Those times are best characterized by a borrower’s amount of debt and their ability to grow out of their burden. How much debt is too much? How little growth is too little? No one knows for sure. Economic historians such as Kenneth Rogoff point out that at debt levels of 80-90% of GDP, a country’s real growth becomes stunted, and the sixteen tons become more and more difficult to bear. Greece is well past that standard, which is one of the reasons why lenders are balking at extending a private-market helping hand. When not only government but corporate and household debt is included, the waters become murkier, because historical statistics are less available, and corporations are more multinational than ever before. Common sense observation tells you, though, that the debt super cycle trend in the U.S. shown in the following chart is reaching unsustainable proportions and that the “growth” required to service it if real interest rates were ever to go up instead of down would be insufficient. That is why lenders balked 18 months ago during events surrounding the Lehman liquidity crisis and why they’re beginning to balk once again. Too much debt/too little growth makes for a “three will get you two” moment, and they refuse to extend credit under those circumstances.

Figure 1 is a line graph showing the total credit market debt as a percent of the U.S. gross domestic product, from 1916 to 2008. For most of the time period up through the early 1980s, the level ranges roughly between 150% and 280%, with the exception of the 1930s, when it soars to a peak of 303%, before falling back to less than 180% by 1940. After the early 1980s, the metric rapidly increases over time, reaching a new peak of 360% in 2008.

Granted, sovereign debtor nations are now saying all the right things and in some cases enacting legislation that promises to halt growing debt burdens. Not only Greece and the southern European peripherals, but France, the U.K., Japan, and even the U.S. are sounding alarms that might eventually move them towards less imbalanced budgets and lower deficits as a percentage of GDP. Still, credit and equity market vigilantes are wondering if in many cases sovereigns haven’t already gone too far and that the only way out might be via default or the more politely used phrase of “restructuring.” At the now restrictive yields of LIBOR+ 300-350 basis points being imposed by the EU and the IMF alike, there is no reasonable scenario which would allow Greece to “grow” its way out of its sixteen tons. Fiscal tightening, while conservative in intent, leads to lower and lower growth in the short run. Tougher sovereign budgets produce government worker layoffs, pay cuts, reduced pension benefits and a drag on consumption and the ability of the private sector to accept an attempted hand-off from fiscal authorities. Recession becomes the fait accompli, and the deficit/GDP ratio moves ever higher because of skyrocketing risk premiums and a plunging GDP denominator. In many cases therefore, it may not be possible for a country to escape a debt crisis by reducing deficits!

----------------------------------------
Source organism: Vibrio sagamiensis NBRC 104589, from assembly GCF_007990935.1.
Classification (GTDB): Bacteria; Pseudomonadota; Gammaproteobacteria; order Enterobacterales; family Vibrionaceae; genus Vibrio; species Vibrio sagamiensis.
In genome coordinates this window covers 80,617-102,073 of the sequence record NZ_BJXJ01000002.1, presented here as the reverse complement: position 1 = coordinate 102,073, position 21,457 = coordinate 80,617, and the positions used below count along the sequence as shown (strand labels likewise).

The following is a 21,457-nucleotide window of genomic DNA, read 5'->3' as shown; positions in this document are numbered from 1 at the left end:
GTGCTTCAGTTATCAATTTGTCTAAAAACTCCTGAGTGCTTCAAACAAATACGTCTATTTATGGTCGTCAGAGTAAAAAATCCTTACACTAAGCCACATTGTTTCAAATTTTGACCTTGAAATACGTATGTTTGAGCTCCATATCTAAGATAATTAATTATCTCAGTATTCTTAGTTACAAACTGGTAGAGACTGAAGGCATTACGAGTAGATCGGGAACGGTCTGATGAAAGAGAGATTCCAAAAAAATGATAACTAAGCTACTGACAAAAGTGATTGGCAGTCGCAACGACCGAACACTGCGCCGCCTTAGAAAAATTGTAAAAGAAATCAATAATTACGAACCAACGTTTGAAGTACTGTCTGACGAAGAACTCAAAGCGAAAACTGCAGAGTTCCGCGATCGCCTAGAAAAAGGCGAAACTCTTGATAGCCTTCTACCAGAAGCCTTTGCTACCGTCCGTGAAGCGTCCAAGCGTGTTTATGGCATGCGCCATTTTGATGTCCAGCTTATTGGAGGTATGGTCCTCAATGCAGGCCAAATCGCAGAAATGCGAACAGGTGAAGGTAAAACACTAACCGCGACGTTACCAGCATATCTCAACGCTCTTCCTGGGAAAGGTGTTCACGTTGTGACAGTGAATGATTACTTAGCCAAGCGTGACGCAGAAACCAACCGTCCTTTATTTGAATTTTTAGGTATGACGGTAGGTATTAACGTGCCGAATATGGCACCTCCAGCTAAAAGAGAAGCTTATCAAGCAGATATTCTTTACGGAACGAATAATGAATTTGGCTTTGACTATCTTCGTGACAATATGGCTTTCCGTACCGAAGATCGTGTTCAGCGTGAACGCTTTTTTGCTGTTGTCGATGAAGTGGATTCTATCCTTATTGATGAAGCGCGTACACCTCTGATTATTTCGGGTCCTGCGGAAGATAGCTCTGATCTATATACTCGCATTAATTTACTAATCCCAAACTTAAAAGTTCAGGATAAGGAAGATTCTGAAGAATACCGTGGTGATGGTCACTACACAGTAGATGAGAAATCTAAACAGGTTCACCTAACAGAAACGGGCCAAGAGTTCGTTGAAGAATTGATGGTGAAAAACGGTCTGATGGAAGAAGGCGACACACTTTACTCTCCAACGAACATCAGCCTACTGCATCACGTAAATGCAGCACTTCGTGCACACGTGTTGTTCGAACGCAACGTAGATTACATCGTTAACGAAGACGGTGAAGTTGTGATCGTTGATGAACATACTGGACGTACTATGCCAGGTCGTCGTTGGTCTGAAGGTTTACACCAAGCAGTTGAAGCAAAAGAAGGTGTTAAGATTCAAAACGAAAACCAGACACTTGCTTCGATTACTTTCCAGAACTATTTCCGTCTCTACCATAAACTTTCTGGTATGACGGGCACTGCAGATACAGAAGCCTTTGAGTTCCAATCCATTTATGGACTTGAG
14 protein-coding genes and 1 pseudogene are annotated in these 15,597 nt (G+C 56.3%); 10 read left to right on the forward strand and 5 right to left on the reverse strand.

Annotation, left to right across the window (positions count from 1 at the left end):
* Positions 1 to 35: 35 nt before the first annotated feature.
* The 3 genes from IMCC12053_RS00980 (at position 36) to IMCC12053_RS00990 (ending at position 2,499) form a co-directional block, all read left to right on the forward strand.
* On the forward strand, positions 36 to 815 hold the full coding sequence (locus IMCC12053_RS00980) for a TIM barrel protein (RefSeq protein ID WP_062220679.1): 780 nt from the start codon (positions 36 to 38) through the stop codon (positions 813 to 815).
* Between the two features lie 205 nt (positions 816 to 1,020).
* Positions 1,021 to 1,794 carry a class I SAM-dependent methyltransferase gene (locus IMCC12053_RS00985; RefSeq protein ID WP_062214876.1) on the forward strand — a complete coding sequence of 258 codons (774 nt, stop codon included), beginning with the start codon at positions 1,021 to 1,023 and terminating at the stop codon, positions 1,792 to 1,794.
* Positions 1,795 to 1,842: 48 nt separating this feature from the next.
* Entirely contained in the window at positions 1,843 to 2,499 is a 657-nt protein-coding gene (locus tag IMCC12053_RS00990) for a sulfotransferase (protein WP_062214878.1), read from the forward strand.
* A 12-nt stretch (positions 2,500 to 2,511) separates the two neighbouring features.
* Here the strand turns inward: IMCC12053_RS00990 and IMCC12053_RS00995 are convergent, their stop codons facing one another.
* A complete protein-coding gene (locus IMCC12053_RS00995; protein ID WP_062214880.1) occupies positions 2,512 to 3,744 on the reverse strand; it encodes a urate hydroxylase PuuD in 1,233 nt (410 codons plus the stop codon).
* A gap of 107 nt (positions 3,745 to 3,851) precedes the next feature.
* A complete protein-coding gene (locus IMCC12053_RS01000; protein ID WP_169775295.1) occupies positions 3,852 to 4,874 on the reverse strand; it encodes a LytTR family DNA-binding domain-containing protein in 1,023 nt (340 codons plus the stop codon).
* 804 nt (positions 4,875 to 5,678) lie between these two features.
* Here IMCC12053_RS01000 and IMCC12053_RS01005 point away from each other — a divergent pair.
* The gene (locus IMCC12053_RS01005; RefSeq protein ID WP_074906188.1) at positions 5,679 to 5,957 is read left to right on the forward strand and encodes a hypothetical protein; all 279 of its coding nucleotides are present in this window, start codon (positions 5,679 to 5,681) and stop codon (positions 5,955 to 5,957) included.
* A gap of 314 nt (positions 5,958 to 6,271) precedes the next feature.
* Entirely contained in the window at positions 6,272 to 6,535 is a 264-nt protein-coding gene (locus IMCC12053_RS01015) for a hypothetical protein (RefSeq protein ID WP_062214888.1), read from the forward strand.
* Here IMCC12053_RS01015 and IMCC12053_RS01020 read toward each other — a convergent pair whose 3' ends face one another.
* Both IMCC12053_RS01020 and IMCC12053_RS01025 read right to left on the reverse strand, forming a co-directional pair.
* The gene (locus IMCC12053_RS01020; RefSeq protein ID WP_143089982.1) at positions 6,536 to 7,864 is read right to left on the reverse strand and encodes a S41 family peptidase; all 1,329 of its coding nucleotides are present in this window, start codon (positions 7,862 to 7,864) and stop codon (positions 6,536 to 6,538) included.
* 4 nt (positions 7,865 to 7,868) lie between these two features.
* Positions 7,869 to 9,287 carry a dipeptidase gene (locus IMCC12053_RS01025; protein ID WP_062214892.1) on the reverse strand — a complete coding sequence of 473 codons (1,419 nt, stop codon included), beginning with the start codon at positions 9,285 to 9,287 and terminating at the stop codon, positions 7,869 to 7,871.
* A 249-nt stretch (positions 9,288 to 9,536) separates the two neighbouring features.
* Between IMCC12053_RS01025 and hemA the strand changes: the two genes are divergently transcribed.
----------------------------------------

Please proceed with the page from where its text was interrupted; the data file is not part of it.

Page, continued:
Several months ago I rhetorically asked whether it was possible to get out of debt crisis by increasing debt. Yes – was the answer, but it was a qualified yes. Given that initial conditions were favorable – relative low debt as a % of GDP, with the ability to produce low/negative short-term policy rates and constructively direct fiscal deficit spending towards growth positive investments – a country could escape a debt deflation by creating more debt. But those countries are few – the U.S. among perhaps a handful that have that privilege, and investors, including PIMCO, have strong doubts about U.S. fiscal deficits leading to strong future growth rates.

So the developing predicament is becoming more obvious to Shakespeare’s “lenders and borrowers be.” Fiscal tightening and budget conservatism may have come too late for Greece and its global lookalikes. Continued deficit spending may be an exorbitant privilege extended to only a few. Caught in the middle are many developed countries that likely face New Normal growth rates and a continued bumpy journey toward that destination.

Investors must respect this rather tortuous journey in the months and years ahead for what it is: A deleveraging process based upon too much debt and too little growth to service it. No longer will “two get you three” in the investment world. Not 1,000%, but 4-6% annualized returns for a diversified portfolio of stocks and bonds is the likely outcome. And be careful – sometimes “three gets you two.”

William H. Gross
Managing Director